A total of 215 HIV-negative and 108 HIV-positive men aged 18–35 years with a median of 26 years [interquartile range (IQR), 23–30] were enrolled. Nearly, all men (319/323) reported ever having had sex, whereas 46% (149/323) were married or cohabiting and 15% (47/323) reported consistent alcohol use of 3 days or more per week (Table 1). Of those who reported ever having had sex, 84% (267/319) reported having ever used a condom and 44% (117/267) reported using a condom at last sex. About half of the married or cohabiting men (71/149) reported an ongoing extramarital sexual partnership. Each of the 323 participants was scheduled for weekly postcircumcision visits till week 7 and at week 12, giving a total of 2584 expected visits, of which 2510 (97.1%) were completed. Three hundred and one men (93.2%) completed 12 weeks of follow-up, and an additional 18 men who did not complete follow-up were certified fully healed during follow-up.
Sex Before Complete Wound Healing
Of the 319 men who completed 12 weeks follow-up or were certified healed during follow-up, 18.8% (60/319) resumed sex before complete wound healing. Mean time to resumption of sex following circumcision was 51 days (SE, 1.2) whereas the median was 46 days (IQR, 34–74). None of the 4 participants who had never had sex before circumcision initiated sex during follow-up. Of the 60 men who resumed sex before complete healing, 37 (61.7%) used a condom and 54 (90%) reported sex before 42 days postsurgery. Of the 60 men, 37 (62%) were married; among these 2 (5%) had first sex after circumcision with an extramarital partner, and 23 (62%) used a condom at first sex. Five of those classified as having sex before healing had delayed wound healing beyond 7 weeks but missed all visits between weeks 7 and 12 and resumed sex at some point during this large gap between visits. It is possible that some or all of them were already healed at the time of resuming sex; 4 of them reported using a condom at resumption of sex. One man with wound healing delayed past week 7 completed later weekly follow-ups and reported sex before healing but with a condom.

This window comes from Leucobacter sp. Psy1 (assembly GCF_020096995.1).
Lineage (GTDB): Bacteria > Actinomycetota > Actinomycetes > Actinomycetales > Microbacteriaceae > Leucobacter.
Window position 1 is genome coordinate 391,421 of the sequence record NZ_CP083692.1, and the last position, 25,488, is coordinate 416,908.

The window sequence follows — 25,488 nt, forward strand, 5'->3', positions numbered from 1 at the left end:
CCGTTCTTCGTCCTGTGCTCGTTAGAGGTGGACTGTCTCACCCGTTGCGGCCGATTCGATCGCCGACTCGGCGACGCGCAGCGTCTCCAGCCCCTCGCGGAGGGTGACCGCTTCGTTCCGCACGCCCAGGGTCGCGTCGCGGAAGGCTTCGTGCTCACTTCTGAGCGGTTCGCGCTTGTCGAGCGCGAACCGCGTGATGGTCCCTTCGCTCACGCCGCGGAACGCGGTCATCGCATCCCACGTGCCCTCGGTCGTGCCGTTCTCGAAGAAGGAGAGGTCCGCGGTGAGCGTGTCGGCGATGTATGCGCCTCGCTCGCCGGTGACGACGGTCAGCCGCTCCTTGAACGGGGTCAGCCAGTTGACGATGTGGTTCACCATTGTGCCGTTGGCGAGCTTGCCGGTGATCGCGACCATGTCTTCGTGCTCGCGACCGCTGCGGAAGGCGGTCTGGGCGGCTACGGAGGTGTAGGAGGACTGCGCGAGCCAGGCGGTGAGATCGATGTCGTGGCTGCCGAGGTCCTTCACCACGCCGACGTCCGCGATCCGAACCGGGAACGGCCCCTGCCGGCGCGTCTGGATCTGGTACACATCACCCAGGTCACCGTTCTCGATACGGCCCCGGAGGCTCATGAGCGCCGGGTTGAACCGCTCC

Risk Factors for Sex Before Complete Healing
We generated Kaplan–Meier plots of time to first sex by HIV status (Fig. 1) and by marital status (Fig. 2). The log rank test showed no difference between HIV-positive and HIV-negative participants in the time to resumption of sex (P = 0.30). Married men, however, resumed sex significantly earlier than single men (log rank test, P = 0.0001), with mean time to sex in married men was being 43.5 days vs 58 days for single men.
Married men were more likely to engage in sex before complete wound healing (RR = 1.84; 95% CI = 1.15 to 2.94), as were older men (RR = 2.86; 95% CI = 1.46 to 5.59), HIV-positive men (RR = 1.64; 95% CI = 1.05 to 2.58), those who consumed alcohol 3 or more times per week (RR = 2.10; 95% CI = 1.30 to 3.41), and those who had 2 or more sex partners in the last year (RR = 2.25; 95% CI = 1.34 to 3.67). Level of education was not significantly associated with sex before healing (Table 2).